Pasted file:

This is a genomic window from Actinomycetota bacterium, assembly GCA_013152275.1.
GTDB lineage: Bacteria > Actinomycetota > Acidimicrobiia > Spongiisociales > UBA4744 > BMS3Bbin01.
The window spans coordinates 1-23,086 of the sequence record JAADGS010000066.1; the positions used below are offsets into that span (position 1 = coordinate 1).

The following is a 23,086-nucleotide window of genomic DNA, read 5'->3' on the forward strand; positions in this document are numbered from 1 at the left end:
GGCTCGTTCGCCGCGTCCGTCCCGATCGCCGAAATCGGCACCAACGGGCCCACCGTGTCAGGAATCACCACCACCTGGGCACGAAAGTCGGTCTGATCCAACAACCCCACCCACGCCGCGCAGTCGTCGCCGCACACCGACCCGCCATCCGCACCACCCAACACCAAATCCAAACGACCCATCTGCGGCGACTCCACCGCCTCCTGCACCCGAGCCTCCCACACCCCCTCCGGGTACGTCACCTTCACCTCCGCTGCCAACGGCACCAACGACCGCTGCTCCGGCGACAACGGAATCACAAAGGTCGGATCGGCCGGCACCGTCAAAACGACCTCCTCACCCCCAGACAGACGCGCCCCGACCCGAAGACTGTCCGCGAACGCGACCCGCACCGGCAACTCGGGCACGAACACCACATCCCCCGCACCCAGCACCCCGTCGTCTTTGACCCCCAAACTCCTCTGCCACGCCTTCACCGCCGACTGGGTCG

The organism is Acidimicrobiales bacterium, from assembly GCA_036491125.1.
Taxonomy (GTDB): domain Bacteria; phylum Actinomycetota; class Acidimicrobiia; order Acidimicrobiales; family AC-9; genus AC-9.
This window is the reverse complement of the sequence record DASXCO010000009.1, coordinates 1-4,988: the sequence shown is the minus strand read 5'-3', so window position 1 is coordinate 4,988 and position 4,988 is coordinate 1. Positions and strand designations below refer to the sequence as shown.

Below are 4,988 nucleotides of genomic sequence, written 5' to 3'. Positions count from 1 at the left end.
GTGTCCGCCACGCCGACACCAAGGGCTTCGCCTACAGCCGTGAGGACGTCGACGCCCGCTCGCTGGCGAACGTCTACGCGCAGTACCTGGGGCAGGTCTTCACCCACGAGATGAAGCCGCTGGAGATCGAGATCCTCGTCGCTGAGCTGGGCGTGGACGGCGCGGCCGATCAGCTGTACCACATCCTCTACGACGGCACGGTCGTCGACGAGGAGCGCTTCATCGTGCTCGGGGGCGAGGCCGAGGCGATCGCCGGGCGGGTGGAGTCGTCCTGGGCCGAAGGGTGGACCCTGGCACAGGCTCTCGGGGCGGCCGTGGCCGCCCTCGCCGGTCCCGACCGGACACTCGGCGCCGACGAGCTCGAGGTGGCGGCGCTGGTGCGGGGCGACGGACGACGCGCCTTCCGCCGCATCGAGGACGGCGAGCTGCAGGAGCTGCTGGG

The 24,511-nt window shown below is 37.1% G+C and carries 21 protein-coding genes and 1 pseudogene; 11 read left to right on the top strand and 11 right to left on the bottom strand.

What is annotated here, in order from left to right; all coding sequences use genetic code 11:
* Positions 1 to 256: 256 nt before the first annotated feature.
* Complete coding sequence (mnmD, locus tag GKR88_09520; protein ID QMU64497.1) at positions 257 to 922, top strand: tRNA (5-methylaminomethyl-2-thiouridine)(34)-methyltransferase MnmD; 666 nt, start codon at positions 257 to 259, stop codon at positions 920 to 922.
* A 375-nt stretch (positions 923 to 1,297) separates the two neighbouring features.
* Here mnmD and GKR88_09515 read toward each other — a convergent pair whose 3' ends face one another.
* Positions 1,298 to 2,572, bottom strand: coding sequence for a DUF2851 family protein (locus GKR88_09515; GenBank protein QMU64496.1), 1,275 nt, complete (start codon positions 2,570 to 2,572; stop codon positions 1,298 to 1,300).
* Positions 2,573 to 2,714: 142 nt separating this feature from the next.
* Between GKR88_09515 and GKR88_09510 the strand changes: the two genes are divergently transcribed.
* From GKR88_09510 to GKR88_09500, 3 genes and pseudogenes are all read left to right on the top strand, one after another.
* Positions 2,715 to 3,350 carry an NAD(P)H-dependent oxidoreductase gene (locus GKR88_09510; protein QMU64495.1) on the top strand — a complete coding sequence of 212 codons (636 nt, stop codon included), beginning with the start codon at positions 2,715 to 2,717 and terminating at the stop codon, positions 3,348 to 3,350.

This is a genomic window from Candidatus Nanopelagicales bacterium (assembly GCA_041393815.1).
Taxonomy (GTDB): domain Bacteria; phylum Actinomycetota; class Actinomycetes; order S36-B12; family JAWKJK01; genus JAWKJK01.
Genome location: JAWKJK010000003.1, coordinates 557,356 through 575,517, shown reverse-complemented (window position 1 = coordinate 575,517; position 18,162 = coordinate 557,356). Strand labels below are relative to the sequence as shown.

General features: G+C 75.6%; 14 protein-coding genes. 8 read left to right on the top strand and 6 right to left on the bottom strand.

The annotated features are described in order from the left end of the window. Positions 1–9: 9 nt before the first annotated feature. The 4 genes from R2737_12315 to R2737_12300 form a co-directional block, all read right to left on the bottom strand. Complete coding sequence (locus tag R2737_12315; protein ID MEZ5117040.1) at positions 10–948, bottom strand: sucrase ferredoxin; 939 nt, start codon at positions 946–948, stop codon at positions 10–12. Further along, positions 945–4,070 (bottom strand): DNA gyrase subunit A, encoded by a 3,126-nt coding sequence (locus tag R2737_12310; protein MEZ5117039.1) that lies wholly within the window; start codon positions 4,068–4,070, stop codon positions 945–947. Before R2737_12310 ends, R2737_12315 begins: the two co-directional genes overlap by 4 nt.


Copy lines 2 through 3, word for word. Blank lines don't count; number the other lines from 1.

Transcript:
GTDB lineage: Bacteria > Actinomycetota > Acidimicrobiia > Spongiisociales > UBA4744 > BMS3Bbin01.
The window spans coordinates 1-23,086 of the sequence record JAADGS010000066.1; the positions used below are offsets into that span (position 1 = coordinate 1).